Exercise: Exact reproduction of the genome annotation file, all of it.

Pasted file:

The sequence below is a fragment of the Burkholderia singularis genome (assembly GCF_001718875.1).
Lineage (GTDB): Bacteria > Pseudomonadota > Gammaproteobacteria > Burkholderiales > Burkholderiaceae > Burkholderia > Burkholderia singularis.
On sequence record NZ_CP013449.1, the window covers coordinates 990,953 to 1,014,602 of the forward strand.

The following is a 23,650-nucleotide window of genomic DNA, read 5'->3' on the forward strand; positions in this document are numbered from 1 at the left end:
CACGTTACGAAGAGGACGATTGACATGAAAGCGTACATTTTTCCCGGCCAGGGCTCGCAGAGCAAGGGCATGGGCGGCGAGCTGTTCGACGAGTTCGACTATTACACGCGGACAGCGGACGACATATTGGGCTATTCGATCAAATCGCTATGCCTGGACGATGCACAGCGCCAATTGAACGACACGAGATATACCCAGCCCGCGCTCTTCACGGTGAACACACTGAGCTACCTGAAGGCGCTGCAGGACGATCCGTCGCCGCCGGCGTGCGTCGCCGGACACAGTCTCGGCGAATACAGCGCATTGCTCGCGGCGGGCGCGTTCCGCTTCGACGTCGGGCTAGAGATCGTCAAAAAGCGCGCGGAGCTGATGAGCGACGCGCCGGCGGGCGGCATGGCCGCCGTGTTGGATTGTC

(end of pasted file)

The sequence below is a fragment of the Burkholderia singularis genome (assembly GCF_001718875.1).
Lineage (GTDB): Bacteria > Pseudomonadota > Gammaproteobacteria > Burkholderiales > Burkholderiaceae > Burkholderia > Burkholderia singularis.
On sequence record NZ_CP013449.1, the window covers coordinates 990,953 to 1,014,602 of the forward strand.

The following is a 23,650-nucleotide window of genomic DNA, read 5'->3' on the forward strand; positions in this document are numbered from 1 at the left end:
CACGTTACGAAGAGGACGATTGACATGAAAGCGTACATTTTTCCCGGCCAGGGCTCGCAGAGCAAGGGCATGGGCGGCGAGCTGTTCGACGAGTTCGACTATTACACGCGGACAGCGGACGACATATTGGGCTATTCGATCAAATCGCTATGCCTGGACGATGCACAGCGCCAATTGAACGACACGAGATATACCCAGCCCGCGCTCTTCACGGTGAACACACTGAGCTACCTGAAGGCGCTGCAGGACGATCCGTCGCCGCCGGCGTGCGTCGCCGGACACAGTCTCGGCGAATACAGCGCATTGCTCGCGGCGGGCGCGTTCCGCTTCGACGTCGGGCTAGAGATCGTCAAAAAGCGCGCGGAGCTGATGAGCGACGCGCCGGCGGGCGGCATGGCCGCCGTGTTGGATTGTC